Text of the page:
CEO Johan Lundgren wants to steal market share from the likes of British Airways and Air France-KLM as they restructure their short-haul operations, but is the money enough to give it a headstart against Ryanair?
British airline easyJet said it had rejected a takeover offer on Thursday by Wizz Air and would raise $1.7 billion from shareholders to fund its pandemic recovery and expand operations.
The company said the all-share approach fundamentally undervalued the business. It said the potential bidder had since stated that it was no longer interested in a deal.
EasyJet said it would use the rights issue to strengthen its balance sheet and also to take advantage of growth opportunities that arise from the expected recovery in Europe’s aviation market over the coming years.
It wants to steal market share from legacy carriers like British Airways-owner IAG, once a rumoured suitor of easyJet, and Air France-KLM as they restructure their short-haul operations.
CEO Johan Lundgren said the capital raise would enable the airline to accelerate its post-Covid-19 recovery plan and position it to take advantage of strategic investment opportunities, such as expanding its presence at key airports by buying more landing slots.
“This capital increase will allow us to build on our fundamental operational strengths and network strategy for our customers as well as accelerate long-term value creation for our shareholders,” he said.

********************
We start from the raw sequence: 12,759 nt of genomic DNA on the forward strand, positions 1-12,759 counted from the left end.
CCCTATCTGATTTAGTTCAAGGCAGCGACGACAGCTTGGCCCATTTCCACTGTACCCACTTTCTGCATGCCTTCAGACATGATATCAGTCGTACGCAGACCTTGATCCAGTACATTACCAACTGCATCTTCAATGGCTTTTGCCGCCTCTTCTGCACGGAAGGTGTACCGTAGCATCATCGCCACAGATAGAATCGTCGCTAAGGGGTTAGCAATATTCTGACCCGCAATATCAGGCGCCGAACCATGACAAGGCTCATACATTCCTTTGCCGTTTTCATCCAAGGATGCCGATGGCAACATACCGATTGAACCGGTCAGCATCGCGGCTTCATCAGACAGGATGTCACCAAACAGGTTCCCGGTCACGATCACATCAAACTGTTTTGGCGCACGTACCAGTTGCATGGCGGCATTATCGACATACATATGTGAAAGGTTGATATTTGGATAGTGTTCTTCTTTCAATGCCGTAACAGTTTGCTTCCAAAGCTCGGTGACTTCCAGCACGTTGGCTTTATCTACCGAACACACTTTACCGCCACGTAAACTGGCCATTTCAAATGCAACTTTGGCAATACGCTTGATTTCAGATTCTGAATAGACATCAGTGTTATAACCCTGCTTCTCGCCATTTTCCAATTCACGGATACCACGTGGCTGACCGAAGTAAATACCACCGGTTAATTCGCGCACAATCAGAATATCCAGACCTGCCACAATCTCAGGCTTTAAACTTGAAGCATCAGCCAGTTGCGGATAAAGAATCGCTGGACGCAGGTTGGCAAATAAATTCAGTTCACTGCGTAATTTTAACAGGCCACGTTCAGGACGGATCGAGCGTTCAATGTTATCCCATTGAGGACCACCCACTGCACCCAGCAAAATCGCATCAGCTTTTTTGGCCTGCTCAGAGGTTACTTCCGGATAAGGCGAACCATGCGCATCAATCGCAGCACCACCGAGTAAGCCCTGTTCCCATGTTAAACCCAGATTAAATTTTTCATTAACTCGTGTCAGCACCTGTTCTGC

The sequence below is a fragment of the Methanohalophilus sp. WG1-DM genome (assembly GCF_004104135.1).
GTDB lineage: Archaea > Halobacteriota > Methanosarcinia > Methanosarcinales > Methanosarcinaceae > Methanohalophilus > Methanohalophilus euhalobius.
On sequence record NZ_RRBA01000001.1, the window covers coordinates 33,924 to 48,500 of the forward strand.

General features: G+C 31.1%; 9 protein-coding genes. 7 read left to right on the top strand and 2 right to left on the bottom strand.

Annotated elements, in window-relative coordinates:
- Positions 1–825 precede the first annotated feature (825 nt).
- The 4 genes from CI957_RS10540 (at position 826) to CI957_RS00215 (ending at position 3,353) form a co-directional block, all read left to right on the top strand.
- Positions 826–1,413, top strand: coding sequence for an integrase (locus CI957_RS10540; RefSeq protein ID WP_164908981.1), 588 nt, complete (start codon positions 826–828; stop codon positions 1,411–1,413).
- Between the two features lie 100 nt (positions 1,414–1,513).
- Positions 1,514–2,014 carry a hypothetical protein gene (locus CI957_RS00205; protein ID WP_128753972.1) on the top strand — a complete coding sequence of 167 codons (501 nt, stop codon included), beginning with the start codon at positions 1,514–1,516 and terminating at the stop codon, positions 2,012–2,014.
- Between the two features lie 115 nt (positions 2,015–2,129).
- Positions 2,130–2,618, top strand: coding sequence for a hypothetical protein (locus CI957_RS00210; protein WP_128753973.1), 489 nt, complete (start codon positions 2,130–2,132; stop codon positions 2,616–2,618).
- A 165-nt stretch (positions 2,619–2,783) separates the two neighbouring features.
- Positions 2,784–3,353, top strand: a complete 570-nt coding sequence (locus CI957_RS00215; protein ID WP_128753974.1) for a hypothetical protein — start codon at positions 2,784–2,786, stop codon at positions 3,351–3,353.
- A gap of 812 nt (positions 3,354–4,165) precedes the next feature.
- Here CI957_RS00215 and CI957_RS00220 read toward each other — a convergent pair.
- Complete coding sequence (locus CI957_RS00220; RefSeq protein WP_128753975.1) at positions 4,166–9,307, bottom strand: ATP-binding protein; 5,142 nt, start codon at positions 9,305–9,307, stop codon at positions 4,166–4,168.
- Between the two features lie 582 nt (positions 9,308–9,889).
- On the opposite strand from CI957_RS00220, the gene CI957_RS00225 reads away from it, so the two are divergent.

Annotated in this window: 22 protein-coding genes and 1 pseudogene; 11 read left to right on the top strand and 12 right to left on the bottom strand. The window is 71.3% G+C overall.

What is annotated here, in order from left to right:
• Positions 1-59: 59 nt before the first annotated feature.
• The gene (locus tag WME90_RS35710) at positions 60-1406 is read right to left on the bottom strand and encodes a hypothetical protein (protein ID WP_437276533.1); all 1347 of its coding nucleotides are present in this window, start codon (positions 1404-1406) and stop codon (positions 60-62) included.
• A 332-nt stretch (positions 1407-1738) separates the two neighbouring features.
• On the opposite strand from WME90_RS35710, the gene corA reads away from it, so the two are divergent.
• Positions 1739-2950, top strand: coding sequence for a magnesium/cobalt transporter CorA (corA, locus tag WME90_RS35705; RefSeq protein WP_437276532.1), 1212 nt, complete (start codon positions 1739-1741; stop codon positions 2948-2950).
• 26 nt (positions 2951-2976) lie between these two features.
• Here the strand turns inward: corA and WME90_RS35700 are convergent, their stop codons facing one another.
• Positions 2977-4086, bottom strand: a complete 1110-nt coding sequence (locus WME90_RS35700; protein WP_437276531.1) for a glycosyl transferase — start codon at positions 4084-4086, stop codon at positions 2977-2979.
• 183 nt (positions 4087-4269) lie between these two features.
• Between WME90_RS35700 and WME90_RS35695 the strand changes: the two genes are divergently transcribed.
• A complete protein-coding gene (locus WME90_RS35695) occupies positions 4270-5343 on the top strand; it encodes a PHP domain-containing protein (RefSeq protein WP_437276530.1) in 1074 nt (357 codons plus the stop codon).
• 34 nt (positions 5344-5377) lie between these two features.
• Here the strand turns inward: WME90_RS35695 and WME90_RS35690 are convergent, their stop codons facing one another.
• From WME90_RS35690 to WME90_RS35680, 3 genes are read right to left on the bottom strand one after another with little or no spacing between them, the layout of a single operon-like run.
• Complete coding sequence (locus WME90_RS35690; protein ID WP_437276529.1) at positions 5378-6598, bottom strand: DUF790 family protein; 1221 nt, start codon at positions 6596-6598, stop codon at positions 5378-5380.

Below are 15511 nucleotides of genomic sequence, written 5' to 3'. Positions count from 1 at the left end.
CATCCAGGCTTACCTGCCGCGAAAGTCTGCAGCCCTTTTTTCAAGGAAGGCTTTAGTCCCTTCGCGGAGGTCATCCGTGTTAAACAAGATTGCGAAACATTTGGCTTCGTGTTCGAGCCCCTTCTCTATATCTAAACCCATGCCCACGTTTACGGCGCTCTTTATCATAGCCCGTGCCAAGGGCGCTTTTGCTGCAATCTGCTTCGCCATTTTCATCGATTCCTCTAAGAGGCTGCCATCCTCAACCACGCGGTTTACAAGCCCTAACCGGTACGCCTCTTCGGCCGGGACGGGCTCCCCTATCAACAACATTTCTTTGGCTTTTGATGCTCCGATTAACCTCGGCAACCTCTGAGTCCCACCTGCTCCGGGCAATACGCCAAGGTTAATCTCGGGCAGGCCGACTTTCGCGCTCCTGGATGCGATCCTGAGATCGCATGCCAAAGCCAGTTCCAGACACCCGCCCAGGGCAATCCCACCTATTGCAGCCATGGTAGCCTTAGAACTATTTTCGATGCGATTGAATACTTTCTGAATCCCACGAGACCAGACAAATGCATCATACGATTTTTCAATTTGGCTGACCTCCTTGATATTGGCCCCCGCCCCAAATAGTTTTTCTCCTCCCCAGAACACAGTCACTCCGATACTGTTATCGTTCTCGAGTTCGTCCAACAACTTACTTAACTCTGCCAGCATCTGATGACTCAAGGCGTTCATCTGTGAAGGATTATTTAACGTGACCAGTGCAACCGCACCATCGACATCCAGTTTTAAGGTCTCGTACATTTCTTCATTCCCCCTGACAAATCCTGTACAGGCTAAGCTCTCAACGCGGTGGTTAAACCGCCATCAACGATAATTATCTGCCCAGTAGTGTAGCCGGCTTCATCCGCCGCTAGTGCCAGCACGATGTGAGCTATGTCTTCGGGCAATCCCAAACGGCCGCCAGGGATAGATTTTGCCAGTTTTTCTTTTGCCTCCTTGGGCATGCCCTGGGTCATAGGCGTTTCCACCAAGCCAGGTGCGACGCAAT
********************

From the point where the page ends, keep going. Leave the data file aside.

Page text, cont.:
Under the rights issue, shareholders will be able to buy 31 new shares for every 47 existing shares at a price of $5.66 each, a 35.8 percent discount on the theoretical ex-rights price of $8.81 per share on Sept. 8, easyJet said.
The rights issue is underwritten by BNP Paribas, Credit Suisse, Goldman Sachs, Santander and Societe Generale.
It also announced a new committed $400 million secured revolving credit facility.
UPDATE: Reuters updated it story to report that easyJet rejected an offer from Wizz Air, according to sources.
(Reporting by Sarah Young and Paul Sandle; Editing by Kate Holton)
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Photo credit: EasyJet will use the rights issue to strengthen its balance sheet. Henry Burrows / Flickr